Turkey does not place a high priority on fighting ISIL and as a result foreign fighters are able to travel through the country into Syria, US intelligence chief James Clapper said on Thursday.
Asked if he was optimistic that Turkey would take a more active role in the war against ISIL, Clapper told senators: “No, I’m not. I think Turkey has other priorities and other interests.”
Clapper told the Senate Armed Services Committee that the Turkish government was more concerned with Kurdish opposition and the country’s economy, and that “public opinion polls show in Turkey they don’t see ISIL as a primary threat”.
The effect of Turkey’s approach was to allow a “permissive” climate for foreign recruits heading to Syria to take arms for the extremist group, the director of national intelligence said.
“And of course, the consequence of that is a permissive environment … because of their laws and the ability of people to travel through Turkey en route to Syria.”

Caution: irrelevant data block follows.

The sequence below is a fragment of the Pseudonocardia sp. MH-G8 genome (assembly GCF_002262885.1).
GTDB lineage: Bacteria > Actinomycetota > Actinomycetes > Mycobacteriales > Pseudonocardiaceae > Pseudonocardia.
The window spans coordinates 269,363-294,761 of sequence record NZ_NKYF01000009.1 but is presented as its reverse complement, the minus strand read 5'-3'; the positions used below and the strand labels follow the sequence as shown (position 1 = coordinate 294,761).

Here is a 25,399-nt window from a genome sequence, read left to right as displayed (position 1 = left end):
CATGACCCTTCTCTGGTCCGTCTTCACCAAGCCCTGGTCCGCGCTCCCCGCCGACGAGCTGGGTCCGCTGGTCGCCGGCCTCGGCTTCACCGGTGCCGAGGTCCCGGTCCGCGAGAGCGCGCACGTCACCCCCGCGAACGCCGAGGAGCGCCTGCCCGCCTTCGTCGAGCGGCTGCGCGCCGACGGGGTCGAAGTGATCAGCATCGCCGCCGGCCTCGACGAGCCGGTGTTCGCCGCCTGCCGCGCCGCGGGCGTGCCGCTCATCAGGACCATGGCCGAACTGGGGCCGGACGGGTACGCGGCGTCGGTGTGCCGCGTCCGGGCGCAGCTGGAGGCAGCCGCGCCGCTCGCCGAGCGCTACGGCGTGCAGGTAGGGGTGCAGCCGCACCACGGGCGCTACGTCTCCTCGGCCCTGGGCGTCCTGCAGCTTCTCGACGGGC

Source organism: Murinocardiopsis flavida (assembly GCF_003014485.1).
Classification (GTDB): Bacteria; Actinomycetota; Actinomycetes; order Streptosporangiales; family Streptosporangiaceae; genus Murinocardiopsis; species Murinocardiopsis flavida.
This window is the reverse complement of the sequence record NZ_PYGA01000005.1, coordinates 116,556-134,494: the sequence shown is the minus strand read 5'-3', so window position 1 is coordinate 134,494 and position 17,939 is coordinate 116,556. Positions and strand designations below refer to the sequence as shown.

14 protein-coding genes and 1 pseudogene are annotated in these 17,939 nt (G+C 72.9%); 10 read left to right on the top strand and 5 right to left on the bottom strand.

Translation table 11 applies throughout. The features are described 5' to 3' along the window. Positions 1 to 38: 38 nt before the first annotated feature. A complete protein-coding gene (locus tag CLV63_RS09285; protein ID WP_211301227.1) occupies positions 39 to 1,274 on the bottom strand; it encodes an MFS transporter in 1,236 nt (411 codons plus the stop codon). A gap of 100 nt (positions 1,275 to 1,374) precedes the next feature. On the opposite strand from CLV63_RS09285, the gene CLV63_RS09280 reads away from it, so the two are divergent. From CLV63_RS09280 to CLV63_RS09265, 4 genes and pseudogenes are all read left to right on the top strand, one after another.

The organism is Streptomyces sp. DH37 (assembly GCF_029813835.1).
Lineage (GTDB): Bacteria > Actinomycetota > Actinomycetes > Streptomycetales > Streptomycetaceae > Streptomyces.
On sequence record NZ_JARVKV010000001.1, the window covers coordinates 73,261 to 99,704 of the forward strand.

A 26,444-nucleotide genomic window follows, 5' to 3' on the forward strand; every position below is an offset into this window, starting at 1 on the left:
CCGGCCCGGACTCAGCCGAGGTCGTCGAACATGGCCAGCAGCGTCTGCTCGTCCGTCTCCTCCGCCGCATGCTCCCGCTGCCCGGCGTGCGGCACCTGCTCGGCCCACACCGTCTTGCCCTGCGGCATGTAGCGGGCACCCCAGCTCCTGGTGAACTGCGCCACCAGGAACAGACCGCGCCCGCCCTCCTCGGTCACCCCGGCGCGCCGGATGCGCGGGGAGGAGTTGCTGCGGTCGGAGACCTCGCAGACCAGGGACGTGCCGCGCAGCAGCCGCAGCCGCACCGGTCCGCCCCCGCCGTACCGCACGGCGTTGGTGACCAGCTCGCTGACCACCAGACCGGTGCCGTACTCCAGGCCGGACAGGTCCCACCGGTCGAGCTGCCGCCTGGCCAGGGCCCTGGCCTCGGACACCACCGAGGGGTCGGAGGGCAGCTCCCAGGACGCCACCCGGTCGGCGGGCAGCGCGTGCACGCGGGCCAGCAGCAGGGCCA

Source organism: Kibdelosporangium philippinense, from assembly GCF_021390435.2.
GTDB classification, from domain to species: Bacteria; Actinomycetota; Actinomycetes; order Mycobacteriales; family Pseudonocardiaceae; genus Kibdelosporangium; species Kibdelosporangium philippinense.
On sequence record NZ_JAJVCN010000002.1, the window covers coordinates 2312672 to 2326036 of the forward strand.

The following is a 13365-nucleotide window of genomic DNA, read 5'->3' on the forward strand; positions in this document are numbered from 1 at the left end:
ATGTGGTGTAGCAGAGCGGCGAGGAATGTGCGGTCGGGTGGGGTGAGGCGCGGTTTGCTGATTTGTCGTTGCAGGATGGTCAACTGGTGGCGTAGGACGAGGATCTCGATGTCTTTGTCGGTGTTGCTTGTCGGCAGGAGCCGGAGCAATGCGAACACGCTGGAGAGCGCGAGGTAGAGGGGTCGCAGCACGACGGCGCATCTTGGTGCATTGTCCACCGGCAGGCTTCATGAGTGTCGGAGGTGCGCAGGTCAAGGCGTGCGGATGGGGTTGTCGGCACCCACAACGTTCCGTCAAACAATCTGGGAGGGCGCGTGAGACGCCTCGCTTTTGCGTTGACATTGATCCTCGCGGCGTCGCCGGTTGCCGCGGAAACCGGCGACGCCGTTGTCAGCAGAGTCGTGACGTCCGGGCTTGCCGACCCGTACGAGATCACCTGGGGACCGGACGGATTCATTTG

“So somewhere in the neighborhood of 60 per cent of those foreign fighters find their way to Syria through Turkey,” he added.
Clapper said some other governments in the Middle East have been reluctant to join the US-led coalition against ISIL because of Washington’s reluctance to directly confront the state in Syria.
But the “brutal savagery” of ISIL terrorists, including the beheadings of hostages and the immolation of a captured Jordanian fighter pilot, “have had a galvanizing effect on opinion in the Mideast region,” he said.
There was more willingness to cooperate with the United States in the war effort, with some countries now sharing intelligence with Washington, he added.